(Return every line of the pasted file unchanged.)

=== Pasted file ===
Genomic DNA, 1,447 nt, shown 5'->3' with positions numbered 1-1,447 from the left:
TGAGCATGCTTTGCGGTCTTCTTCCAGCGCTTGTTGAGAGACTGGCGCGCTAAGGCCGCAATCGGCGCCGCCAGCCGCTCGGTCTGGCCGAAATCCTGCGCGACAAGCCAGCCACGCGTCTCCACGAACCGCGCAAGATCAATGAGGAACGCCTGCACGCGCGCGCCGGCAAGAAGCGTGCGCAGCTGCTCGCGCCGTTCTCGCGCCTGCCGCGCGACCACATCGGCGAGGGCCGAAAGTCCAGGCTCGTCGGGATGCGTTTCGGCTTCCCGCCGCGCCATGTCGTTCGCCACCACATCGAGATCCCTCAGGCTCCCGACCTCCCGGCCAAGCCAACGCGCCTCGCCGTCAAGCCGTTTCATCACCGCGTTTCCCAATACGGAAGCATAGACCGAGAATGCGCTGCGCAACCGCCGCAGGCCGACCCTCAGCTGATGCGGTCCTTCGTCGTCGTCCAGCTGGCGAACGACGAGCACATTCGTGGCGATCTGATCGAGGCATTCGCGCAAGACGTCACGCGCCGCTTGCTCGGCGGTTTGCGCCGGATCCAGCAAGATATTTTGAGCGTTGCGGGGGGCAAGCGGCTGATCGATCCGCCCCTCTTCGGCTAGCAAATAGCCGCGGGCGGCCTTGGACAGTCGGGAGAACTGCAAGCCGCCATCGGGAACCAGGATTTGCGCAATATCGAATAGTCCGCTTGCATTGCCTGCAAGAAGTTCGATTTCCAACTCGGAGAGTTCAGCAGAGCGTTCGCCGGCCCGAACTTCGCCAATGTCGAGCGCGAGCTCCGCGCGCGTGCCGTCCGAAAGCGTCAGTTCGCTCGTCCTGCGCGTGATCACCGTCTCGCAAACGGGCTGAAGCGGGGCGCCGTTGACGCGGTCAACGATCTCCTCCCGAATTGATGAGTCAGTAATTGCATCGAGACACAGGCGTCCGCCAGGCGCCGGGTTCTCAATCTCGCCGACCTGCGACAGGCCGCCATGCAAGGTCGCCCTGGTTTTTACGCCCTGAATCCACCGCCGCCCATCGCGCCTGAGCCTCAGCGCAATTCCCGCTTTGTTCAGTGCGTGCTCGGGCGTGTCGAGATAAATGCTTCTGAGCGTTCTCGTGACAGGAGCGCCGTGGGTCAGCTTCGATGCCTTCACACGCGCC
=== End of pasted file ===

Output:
Genomic DNA, 1,447 nt, shown 5'->3' with positions numbered 1-1,447 from the left:
TGAGCATGCTTTGCGGTCTTCTTCCAGCGCTTGTTGAGAGACTGGCGCGCTAAGGCCGCAATCGGCGCCGCCAGCCGCTCGGTCTGGCCGAAATCCTGCGCGACAAGCCAGCCACGCGTCTCCACGAACCGCGCAAGATCAATGAGGAACGCCTGCACGCGCGCGCCGGCAAGAAGCGTGCGCAGCTGCTCGCGCCGTTCTCGCGCCTGCCGCGCGACCACATCGGCGAGGGCCGAAAGTCCAGGCTCGTCGGGATGCGTTTCGGCTTCCCGCCGCGCCATGTCGTTCGCCACCACATCGAGATCCCTCAGGCTCCCGACCTCCCGGCCAAGCCAACGCGCCTCGCCGTCAAGCCGTTTCATCACCGCGTTTCCCAATACGGAAGCATAGACCGAGAATGCGCTGCGCAACCGCCGCAGGCCGACCCTCAGCTGATGCGGTCCTTCGTCGTCGTCCAGCTGGCGAACGACGAGCACATTCGTGGCGATCTGATCGAGGCATTCGCGCAAGACGTCACGCGCCGCTTGCTCGGCGGTTTGCGCCGGATCCAGCAAGATATTTTGAGCGTTGCGGGGGGCAAGCGGCTGATCGATCCGCCCCTCTTCGGCTAGCAAATAGCCGCGGGCGGCCTTGGACAGTCGGGAGAACTGCAAGCCGCCATCGGGAACCAGGATTTGCGCAATATCGAATAGTCCGCTTGCATTGCCTGCAAGAAGTTCGATTTCCAACTCGGAGAGTTCAGCAGAGCGTTCGCCGGCCCGAACTTCGCCAATGTCGAGCGCGAGCTCCGCGCGCGTGCCGTCCGAAAGCGTCAGTTCGCTCGTCCTGCGCGTGATCACCGTCTCGCAAACGGGCTGAAGCGGGGCGCCGTTGACGCGGTCAACGATCTCCTCCCGAATTGATGAGTCAGTAATTGCATCGAGACACAGGCGTCCGCCAGGCGCCGGGTTCTCAATCTCGCCGACCTGCGACAGGCCGCCATGCAAGGTCGCCCTGGTTTTTACGCCCTGAATCCACCGCCGCCCATCGCGCCTGAGCCTCAGCGCAATTCCCGCTTTGTTCAGTGCGTGCTCGGGCGTGTCGAGATAAATGCTTCTGAGCGTTCTCGTGACAGGAGCGCCGTGGGTCAGCTTCGATGCCTTCACACGCGCC